• It is not pedal assist, yet you must pedal. Truly, the Stokemonkey is neither fish nor fowl. When the assist comes on, the chain moves, and so the pedals also move. You have be right there ready to move your legs. Even with warning, I kept whacking my ankles on the pedals on starts because I wasn’t ready for this. On the flip side, when you release the throttle, the pedals keep moving for a little bit on their own, so again, whacked ankles. Personally I found this a small price to pay for instant starts on hills, but still: ouch. Word from people who have stoked bikes is that you get used to this and adjust relatively quickly. In the interim, wear thick socks.
  • The learning curve is not insignificant. Using a Stokemonkey was described to me as being a bit like driving a manual transmission car. Amusingly enough this analogy came by way of Davey Oil, who does not drive. Nonetheless it is pretty accurate.  The bike will start to shudder if the Stokemonkey thinks you are in the wrong gear, and then you have to shift down to make it settle. My son, sitting on the back of the bike, noticed this immediately, and he found it both fascinating and disconcerting. “You need to shift, mommy!” In combination with the pedals whacking me in the ankles, it required a lot more attentiveness to the assist while riding than I was expecting. This comes at the price of paying attention to other things, like traffic. With this system I would need to spend time getting comfortable on quiet streets without the kids on board before I would feel confident taking it out on a daily commute.
  • The Stokemonkey is only really suitable for certain bikes, mostly longtail bikes. [update: I was wrong, modifications to the original statement follow.] Stokemonkeys are not appropriate for early-model Bakfietsen with roller brakes, or presumably any bike with borderline brakes, because the bike can then get up hills that it can’t safely get down. The mounting of a Stokemonkey is evidently somewhat complicated. This seems to be the case for a lot of mid-drive assists.

The winner: everybody

That was our experience, and to my surprise, it did not feel like a definitive win for either the BionX or the Stokemonkey. I had assumed that when I tried the Stokemonkey I would feel like an idiot for getting the demonstrably less powerful BionX (not that we had a choice at the time) and that I would immediately want to swap out to a Stokemonkey. Although I was really impressed with the Stokemonkey, I didn’t feel like it was a BionX-killer. Moreover, I have no good sense of what I would want when we get a new bike, which for various reasons is on the horizon.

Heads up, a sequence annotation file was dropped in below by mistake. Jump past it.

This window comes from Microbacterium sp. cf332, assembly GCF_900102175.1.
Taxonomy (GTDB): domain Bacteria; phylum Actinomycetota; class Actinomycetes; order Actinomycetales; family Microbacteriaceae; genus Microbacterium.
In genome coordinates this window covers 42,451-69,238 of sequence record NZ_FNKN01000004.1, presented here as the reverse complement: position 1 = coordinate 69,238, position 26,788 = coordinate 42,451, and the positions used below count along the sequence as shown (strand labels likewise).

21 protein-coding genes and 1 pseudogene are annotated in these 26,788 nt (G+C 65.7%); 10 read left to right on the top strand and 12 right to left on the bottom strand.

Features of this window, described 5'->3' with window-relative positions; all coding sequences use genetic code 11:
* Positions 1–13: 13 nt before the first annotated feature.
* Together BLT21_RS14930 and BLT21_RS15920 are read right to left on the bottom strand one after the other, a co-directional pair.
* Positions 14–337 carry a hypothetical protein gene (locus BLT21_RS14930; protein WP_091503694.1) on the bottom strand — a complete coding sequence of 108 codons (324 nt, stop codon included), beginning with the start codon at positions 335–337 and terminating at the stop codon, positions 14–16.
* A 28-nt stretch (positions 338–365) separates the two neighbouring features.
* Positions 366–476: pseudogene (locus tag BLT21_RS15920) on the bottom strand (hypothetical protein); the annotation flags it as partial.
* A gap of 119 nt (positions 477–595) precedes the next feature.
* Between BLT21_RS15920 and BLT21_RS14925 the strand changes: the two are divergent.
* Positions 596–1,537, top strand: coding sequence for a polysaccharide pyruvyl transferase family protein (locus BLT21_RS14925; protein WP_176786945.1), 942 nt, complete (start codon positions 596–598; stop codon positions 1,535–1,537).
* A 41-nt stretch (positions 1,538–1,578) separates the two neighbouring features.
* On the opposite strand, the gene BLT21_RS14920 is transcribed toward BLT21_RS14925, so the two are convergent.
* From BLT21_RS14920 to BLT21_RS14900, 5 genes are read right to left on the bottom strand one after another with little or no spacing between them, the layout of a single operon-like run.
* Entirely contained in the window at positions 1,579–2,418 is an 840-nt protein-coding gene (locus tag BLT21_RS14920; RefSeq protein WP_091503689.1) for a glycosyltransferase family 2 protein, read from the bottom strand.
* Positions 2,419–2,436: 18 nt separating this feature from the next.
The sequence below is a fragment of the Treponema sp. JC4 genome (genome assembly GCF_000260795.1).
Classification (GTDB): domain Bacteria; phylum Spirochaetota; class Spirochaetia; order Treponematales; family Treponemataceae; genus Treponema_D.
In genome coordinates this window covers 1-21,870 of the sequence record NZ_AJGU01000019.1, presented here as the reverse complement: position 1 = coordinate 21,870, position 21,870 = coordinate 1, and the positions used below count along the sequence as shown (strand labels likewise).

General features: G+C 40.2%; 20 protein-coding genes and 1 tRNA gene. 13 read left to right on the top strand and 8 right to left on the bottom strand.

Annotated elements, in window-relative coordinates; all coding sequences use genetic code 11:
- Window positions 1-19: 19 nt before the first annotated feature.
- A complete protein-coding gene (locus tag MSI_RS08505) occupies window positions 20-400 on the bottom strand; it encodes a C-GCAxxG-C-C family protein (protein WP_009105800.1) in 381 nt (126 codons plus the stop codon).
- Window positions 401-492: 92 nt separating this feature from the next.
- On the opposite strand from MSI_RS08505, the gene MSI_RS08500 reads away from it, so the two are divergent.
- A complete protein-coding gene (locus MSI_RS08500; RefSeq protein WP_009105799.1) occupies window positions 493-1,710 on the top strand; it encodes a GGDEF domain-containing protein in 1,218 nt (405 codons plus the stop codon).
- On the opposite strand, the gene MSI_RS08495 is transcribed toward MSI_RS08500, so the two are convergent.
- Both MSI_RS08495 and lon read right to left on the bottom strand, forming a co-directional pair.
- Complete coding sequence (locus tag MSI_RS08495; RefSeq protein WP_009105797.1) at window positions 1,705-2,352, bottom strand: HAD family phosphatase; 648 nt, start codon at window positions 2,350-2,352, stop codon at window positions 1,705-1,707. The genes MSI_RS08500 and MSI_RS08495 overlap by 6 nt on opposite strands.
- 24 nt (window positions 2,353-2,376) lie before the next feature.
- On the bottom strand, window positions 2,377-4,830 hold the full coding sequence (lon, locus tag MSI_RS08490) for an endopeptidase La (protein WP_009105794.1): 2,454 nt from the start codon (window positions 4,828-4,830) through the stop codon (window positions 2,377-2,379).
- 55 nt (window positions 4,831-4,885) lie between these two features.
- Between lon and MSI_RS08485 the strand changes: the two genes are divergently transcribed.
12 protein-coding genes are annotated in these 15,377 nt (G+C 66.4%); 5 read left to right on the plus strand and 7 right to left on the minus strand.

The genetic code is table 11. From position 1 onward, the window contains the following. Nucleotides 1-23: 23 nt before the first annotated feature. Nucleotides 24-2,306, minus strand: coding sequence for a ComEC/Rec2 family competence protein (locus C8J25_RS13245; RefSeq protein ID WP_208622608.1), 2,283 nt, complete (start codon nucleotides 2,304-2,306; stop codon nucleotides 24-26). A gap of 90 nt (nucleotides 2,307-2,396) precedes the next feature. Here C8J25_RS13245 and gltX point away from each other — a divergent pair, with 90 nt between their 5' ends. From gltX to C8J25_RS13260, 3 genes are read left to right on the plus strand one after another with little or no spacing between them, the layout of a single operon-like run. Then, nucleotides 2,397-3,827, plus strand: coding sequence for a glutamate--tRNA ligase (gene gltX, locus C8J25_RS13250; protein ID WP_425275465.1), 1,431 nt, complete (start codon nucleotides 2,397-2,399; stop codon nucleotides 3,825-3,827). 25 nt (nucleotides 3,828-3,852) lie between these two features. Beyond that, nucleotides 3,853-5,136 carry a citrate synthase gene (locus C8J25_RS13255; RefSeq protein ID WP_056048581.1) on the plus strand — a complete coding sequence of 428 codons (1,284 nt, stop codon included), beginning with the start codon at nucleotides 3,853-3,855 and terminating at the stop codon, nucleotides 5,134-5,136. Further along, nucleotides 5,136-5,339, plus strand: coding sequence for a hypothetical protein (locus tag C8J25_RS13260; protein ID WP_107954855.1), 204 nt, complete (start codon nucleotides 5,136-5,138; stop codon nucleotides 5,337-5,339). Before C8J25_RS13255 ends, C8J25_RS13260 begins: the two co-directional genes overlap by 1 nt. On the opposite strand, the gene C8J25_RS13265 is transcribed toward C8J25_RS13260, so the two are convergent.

Both systems have strengths and weaknesses, and moreover, both systems can be tweaked/are currently being re-engineered. Grin is working on a pedal-assist, set-it-and-forget-it version of the Stokemonkey, suitable for EdgeRunners only, which [update] has just been released. This resolves my biggest issue with the Stokemonkey (and it means I could probably justify buying an EdgeRunner to myself). On the other hand, resetting the BionX controller to a lower start speed would probably resolve our issues with starts on hills, and San Francisco has a dedicated BionX shop that can handle any maintenance issues. In contrast, getting a Stokemonkey would be a long-distance operation for us. Moreover, BionX is releasing a higher-torque model suitable for super-steep SF hills this year. There isn’t an easy answer. On the other hand, there are no bad decisions to make here either.

In the meantime, I’m incredibly grateful to have had the chance to try both systems on the same bike (which is, incidentally, an awesome bike). Thanks G&O! Thanks Xtracycle!

 

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Filed under bike shops, EdgeRunner, electric assist, family biking, reviews, San Francisco, Seattle

Hills v. hills: San Francisco and Seattle

Mugging for the camera at the airport

Mugging for the camera at the airport

Last week was our spring break, and the kids and I headed north to visit my mom while Matt flew to Australia for work. This kind of thing is why I make no pretense that our car-free, zero waste schtick is carbon neutral. That said most of our travel is for business, and I believe I speak for both of us when I say that a tax on business travel that would ensure we did far less of it would be pretty awesome.

Anyway, we took the Brompton, which in circus-mode can carry both me and the kids. Flying with the Brompton was an unrelieved nightmare, due to Allegiant Airlines. They are dead to me. Their motto should be: “We will terrify your children.”

Madi demonstrates the two-kids-on-a-Brompton option.

Madi demonstrates the two-kids-on-a-Brompton option.

Nonetheless it was nice to have the bike once we got to Seattle. However I was surprised to find that despite the photos I have posted, even people who know family biking were impressed that it is possible to carry two kids on the Brompton. It’s fun, although not something I would do regularly on long rides. And I asked my son to run up the hills because I’m not the rider I used to be. And this brings me to: hills. Seattle is a hilly city, but hills in Seattle are different than hills in San Francisco.